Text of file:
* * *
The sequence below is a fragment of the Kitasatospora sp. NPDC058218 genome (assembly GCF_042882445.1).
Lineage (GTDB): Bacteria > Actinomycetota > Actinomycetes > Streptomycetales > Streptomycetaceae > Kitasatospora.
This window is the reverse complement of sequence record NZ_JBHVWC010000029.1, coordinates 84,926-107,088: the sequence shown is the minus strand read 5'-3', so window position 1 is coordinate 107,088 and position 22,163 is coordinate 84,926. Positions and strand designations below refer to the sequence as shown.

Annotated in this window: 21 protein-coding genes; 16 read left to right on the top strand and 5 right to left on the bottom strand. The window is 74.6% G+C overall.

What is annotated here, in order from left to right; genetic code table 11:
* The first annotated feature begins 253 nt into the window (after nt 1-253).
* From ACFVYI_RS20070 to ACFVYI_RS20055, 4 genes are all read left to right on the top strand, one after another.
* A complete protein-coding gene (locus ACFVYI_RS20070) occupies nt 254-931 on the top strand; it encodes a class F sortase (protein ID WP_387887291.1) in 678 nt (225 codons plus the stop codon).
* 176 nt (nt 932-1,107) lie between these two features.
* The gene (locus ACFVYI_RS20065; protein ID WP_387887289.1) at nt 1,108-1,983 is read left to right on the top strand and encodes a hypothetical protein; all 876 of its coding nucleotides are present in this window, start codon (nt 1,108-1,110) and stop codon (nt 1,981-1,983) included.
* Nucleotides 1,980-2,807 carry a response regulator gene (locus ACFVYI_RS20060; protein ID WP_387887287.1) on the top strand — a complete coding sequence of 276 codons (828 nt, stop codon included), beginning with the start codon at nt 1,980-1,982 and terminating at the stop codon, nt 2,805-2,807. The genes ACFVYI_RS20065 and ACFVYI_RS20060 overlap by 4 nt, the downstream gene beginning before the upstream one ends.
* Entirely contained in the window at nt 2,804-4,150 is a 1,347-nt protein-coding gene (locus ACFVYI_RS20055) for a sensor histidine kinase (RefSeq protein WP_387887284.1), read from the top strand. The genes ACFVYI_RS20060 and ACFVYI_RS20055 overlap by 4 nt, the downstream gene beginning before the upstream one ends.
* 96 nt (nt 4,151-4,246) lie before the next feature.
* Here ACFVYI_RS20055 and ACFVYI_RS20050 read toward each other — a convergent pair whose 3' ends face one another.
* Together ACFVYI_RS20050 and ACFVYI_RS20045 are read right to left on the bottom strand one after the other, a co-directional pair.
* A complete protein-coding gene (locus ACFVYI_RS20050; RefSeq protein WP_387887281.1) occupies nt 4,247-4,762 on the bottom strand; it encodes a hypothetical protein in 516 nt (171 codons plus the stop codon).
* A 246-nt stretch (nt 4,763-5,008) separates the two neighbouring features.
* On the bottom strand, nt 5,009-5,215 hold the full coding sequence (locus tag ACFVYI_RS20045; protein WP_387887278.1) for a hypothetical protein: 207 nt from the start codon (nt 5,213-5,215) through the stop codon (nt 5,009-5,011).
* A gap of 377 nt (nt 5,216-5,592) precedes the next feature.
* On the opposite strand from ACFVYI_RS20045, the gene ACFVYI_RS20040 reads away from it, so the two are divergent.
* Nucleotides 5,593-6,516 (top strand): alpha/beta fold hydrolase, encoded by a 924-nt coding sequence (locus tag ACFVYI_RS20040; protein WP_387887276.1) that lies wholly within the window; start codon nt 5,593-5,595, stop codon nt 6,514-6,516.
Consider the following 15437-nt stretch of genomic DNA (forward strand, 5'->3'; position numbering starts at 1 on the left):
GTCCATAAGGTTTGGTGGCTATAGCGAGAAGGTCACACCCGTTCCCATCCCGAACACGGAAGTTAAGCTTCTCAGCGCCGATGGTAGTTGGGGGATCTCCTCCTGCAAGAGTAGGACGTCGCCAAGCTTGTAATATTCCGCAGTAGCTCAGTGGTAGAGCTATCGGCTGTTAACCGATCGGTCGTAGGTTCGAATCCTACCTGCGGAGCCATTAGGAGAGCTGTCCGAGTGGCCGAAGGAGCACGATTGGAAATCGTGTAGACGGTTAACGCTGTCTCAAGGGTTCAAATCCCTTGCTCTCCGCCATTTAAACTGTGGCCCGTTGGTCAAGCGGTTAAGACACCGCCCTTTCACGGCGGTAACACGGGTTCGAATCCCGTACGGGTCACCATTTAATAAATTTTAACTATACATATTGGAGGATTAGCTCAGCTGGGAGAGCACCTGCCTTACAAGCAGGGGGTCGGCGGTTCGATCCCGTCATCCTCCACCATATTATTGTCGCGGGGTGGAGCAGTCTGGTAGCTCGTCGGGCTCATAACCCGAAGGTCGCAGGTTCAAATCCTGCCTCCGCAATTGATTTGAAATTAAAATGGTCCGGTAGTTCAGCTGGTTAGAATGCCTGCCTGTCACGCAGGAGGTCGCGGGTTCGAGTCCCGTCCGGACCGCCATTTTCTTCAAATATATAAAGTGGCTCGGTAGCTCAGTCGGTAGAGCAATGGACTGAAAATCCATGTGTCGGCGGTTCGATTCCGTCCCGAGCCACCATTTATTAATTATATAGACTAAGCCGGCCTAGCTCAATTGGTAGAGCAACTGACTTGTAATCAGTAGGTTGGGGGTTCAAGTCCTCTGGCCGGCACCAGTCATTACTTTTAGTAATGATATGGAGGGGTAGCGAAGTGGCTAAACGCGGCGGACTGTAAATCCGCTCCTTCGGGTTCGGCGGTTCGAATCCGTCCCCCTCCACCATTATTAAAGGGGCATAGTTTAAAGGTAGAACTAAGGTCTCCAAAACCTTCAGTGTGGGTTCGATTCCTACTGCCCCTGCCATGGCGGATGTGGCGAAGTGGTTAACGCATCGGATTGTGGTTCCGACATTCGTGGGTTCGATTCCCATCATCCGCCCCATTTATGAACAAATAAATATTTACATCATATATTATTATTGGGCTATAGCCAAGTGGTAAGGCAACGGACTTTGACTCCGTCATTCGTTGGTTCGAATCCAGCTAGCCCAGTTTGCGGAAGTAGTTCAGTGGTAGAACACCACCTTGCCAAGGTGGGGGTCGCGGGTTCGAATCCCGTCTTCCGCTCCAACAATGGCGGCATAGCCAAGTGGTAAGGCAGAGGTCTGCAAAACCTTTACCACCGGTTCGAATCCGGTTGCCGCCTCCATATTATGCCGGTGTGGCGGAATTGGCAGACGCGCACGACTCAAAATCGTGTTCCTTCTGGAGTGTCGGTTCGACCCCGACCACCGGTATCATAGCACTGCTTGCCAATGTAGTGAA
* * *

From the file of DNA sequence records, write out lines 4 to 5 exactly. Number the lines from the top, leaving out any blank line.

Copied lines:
Annotated in this window: 21 protein-coding genes; 16 read left to right on the top strand and 5 right to left on the bottom strand. The window is 74.6% G+C overall.

What is annotated here, in order from left to right; genetic code table 11: